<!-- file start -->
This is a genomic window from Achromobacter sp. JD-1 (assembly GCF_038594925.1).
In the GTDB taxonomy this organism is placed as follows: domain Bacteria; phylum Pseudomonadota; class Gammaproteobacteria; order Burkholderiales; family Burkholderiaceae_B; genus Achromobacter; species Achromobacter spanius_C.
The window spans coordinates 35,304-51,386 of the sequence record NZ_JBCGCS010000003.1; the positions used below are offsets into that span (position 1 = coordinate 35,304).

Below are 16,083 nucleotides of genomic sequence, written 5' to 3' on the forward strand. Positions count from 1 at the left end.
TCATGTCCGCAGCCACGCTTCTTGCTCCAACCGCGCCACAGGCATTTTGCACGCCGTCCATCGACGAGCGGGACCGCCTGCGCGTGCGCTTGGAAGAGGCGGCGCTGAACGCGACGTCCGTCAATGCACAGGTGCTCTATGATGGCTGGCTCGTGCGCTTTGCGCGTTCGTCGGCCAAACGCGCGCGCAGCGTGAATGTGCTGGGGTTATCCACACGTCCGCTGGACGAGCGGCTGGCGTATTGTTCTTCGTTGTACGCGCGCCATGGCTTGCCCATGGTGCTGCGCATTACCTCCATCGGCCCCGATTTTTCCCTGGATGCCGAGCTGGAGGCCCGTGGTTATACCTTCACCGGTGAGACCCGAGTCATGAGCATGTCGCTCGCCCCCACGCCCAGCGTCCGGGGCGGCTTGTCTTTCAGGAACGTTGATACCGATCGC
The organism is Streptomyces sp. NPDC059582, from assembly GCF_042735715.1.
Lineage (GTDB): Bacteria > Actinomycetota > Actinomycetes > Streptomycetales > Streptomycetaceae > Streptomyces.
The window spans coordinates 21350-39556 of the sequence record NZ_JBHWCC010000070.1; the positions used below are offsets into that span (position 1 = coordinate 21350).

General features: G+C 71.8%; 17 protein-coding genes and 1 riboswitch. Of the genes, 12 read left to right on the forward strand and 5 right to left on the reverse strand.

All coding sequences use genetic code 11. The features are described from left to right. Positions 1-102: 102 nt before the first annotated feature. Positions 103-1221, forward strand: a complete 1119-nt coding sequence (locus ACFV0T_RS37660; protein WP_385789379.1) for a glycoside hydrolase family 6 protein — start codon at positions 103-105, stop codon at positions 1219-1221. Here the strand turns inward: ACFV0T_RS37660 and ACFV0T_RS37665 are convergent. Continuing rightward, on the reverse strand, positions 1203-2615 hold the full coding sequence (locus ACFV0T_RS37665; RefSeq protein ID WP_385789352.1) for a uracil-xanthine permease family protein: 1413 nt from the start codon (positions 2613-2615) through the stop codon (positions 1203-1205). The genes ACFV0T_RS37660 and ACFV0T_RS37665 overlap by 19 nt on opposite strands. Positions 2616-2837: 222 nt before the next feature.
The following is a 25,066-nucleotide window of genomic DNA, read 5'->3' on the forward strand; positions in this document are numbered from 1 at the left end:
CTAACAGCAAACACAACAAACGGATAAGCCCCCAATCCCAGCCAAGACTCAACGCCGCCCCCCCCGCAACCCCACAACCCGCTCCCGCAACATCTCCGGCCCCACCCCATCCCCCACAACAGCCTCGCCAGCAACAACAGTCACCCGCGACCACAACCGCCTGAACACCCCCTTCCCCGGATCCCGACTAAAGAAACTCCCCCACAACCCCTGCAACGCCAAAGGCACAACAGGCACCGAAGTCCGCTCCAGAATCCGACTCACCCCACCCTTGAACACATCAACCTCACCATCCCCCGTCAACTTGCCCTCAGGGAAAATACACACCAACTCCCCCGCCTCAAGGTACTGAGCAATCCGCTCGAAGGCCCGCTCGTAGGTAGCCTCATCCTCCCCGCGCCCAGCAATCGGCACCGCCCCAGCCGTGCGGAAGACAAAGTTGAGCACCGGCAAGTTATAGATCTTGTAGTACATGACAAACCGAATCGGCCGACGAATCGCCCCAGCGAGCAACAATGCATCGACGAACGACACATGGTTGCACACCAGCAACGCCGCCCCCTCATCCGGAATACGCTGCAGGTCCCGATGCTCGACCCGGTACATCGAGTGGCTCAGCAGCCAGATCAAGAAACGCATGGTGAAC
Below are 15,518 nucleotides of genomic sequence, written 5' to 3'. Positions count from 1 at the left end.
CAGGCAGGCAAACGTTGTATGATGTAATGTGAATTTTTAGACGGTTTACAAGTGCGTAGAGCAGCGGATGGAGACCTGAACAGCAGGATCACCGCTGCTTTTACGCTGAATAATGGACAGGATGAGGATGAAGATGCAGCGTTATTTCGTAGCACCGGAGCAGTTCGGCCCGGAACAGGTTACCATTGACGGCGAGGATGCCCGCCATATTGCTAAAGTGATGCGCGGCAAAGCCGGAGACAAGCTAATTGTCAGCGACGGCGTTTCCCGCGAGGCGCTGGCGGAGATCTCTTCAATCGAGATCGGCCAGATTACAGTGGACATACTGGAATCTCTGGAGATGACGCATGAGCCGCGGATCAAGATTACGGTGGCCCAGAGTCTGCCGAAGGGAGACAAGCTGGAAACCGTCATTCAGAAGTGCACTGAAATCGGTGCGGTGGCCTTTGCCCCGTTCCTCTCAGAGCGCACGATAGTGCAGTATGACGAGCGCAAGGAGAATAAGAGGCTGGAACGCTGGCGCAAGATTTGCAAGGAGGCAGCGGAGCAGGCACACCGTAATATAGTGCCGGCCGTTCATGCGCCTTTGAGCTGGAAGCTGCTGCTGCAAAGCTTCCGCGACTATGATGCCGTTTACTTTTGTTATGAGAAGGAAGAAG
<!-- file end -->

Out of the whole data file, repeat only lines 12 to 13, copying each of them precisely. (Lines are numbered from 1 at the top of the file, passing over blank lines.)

CTAACAGCAAACACAACAAACGGATAAGCCCCCAATCCCAGCCAAGACTCAACGCCGCCCCCCCCGCAACCCCACAACCCGCTCCCGCAACATCTCCGGCCCCACCCCATCCCCCACAACAGCCTCGCCAGCAACAACAGTCACCCGCGACCACAACCGCCTGAACACCCCCTTCCCCGGATCCCGACTAAAGAAACTCCCCCACAACCCCTGCAACGCCAAAGGCACAACAGGCACCGAAGTCCGCTCCAGAATCCGACTCACCCCACCCTTGAACACATCAACCTCACCATCCCCCGTCAACTTGCCCTCAGGGAAAATACACACCAACTCCCCCGCCTCAAGGTACTGAGCAATCCGCTCGAAGGCCCGCTCGTAGGTAGCCTCATCCTCCCCGCGCCCAGCAATCGGCACCGCCCCAGCCGTGCGGAAGACAAAGTTGAGCACCGGCAAGTTATAGATCTTGTAGTACATGACAAACCGAATCGGCCGACGAATCGCCCCAGCGAGCAACAATGCATCGACGAACGACACATGGTTGCACACCAGCAACGCCGCCCCCTCATCCGGAATACGCTGCAGGTCCCGATGCTCGACCCGGTACATCGAGTGGCTCAGCAGCCAGATCAAGAAACGCATGGTGAAC
Below are 15,518 nucleotides of genomic sequence, written 5' to 3'. Positions count from 1 at the left end.